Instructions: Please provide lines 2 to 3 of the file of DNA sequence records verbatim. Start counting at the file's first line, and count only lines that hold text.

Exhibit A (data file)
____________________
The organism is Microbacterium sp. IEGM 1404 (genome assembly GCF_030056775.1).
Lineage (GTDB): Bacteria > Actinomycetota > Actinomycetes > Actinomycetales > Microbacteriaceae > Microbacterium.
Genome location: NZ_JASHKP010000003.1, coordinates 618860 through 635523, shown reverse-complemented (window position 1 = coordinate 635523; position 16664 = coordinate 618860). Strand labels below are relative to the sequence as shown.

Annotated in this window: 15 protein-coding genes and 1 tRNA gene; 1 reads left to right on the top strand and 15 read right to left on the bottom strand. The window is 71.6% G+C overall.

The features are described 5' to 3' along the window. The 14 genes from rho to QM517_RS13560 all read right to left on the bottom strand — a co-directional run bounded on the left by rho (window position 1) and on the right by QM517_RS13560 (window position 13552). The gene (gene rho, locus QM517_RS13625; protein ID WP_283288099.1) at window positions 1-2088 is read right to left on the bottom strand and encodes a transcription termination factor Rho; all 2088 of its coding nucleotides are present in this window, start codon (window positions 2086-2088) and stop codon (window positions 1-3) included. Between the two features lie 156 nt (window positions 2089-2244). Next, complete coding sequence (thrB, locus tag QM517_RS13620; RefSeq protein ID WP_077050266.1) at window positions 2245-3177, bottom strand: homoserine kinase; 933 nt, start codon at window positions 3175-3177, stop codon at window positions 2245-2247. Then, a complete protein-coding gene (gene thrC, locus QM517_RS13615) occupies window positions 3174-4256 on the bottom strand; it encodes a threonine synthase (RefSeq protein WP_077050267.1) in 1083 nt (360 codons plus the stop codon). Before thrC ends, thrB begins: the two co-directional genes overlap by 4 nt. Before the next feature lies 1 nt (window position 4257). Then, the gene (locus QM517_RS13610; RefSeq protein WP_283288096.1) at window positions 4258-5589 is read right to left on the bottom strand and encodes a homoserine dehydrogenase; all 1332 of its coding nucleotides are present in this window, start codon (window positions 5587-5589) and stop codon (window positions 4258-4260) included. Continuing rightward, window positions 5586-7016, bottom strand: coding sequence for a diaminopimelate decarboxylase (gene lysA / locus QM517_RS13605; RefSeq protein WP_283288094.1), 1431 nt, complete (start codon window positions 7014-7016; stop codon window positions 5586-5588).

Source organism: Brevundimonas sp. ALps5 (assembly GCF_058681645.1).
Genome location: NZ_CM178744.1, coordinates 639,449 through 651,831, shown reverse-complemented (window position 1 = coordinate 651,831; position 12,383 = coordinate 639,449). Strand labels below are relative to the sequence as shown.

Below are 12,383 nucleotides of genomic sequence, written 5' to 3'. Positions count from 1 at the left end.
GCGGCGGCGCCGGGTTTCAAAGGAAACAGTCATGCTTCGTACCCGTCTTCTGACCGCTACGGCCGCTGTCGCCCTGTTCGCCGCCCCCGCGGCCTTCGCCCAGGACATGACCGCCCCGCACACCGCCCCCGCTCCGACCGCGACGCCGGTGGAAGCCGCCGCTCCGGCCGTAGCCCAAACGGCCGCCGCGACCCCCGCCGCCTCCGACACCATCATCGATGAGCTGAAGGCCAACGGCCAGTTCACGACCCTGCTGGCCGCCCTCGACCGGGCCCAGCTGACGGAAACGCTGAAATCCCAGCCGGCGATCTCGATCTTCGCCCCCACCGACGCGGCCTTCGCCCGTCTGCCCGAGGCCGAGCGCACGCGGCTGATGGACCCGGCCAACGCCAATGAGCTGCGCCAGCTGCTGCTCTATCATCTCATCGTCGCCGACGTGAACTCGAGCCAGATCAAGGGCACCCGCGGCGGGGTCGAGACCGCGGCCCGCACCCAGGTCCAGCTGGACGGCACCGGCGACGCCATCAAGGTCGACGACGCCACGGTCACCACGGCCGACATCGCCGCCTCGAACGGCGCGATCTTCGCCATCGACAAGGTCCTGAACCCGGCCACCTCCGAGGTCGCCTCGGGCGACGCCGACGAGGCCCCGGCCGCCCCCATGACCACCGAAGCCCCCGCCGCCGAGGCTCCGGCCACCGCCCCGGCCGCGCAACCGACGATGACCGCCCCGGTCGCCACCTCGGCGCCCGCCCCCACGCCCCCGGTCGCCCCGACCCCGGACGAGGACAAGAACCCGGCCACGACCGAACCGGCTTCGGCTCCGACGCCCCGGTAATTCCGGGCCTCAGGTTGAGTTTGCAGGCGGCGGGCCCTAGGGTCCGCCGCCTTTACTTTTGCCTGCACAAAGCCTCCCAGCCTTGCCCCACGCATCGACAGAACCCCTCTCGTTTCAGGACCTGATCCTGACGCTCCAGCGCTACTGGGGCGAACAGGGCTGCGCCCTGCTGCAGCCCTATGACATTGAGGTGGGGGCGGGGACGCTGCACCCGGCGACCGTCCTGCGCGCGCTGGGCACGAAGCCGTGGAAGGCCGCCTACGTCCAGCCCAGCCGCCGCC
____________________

Lineage (GTDB): Bacteria > Actinomycetota > Actinomycetes > Actinomycetales > Microbacteriaceae > Microbacterium.
Genome location: NZ_JASHKP010000003.1, coordinates 618860 through 635523, shown reverse-complemented (window position 1 = coordinate 635523; position 16664 = coordinate 618860). Strand labels below are relative to the sequence as shown.